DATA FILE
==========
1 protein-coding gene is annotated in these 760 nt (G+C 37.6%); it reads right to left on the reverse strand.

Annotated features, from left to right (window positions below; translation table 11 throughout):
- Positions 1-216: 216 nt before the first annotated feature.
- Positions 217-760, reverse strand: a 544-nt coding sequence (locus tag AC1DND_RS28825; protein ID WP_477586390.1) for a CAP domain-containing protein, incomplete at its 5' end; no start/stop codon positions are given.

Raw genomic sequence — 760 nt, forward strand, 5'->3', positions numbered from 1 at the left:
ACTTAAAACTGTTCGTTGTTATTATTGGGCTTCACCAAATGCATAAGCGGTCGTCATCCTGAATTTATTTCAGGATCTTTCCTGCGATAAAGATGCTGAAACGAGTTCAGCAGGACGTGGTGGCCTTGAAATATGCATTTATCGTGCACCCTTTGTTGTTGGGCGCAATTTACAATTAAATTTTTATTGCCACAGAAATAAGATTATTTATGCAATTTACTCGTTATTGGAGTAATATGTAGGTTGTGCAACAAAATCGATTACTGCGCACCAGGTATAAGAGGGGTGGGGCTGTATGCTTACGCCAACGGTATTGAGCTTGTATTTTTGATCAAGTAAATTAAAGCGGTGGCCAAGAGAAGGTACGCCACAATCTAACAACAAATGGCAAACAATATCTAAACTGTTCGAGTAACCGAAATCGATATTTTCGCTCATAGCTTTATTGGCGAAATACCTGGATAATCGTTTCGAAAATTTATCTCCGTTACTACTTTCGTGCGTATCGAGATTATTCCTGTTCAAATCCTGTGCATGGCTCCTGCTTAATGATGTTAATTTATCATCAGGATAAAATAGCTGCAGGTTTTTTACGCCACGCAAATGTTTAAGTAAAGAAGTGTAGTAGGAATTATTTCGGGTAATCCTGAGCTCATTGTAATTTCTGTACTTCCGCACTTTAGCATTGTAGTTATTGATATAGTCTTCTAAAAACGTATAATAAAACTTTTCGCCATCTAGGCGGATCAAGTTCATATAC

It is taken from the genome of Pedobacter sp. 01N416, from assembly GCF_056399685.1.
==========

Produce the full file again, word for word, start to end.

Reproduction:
1 protein-coding gene is annotated in these 760 nt (G+C 37.6%); it reads right to left on the reverse strand.

Annotated features, from left to right (window positions below; translation table 11 throughout):
- Positions 1-216: 216 nt before the first annotated feature.
- Positions 217-760, reverse strand: a 544-nt coding sequence (locus tag AC1DND_RS28825; protein ID WP_477586390.1) for a CAP domain-containing protein, incomplete at its 5' end; no start/stop codon positions are given.

Raw genomic sequence — 760 nt, forward strand, 5'->3', positions numbered from 1 at the left:
ACTTAAAACTGTTCGTTGTTATTATTGGGCTTCACCAAATGCATAAGCGGTCGTCATCCTGAATTTATTTCAGGATCTTTCCTGCGATAAAGATGCTGAAACGAGTTCAGCAGGACGTGGTGGCCTTGAAATATGCATTTATCGTGCACCCTTTGTTGTTGGGCGCAATTTACAATTAAATTTTTATTGCCACAGAAATAAGATTATTTATGCAATTTACTCGTTATTGGAGTAATATGTAGGTTGTGCAACAAAATCGATTACTGCGCACCAGGTATAAGAGGGGTGGGGCTGTATGCTTACGCCAACGGTATTGAGCTTGTATTTTTGATCAAGTAAATTAAAGCGGTGGCCAAGAGAAGGTACGCCACAATCTAACAACAAATGGCAAACAATATCTAAACTGTTCGAGTAACCGAAATCGATATTTTCGCTCATAGCTTTATTGGCGAAATACCTGGATAATCGTTTCGAAAATTTATCTCCGTTACTACTTTCGTGCGTATCGAGATTATTCCTGTTCAAATCCTGTGCATGGCTCCTGCTTAATGATGTTAATTTATCATCAGGATAAAATAGCTGCAGGTTTTTTACGCCACGCAAATGTTTAAGTAAAGAAGTGTAGTAGGAATTATTTCGGGTAATCCTGAGCTCATTGTAATTTCTGTACTTCCGCACTTTAGCATTGTAGTTATTGATATAGTCTTCTAAAAACGTATAATAAAACTTTTCGCCATCTAGGCGGATCAAGTTCATATAC

It is taken from the genome of Pedobacter sp. 01N416, from assembly GCF_056399685.1.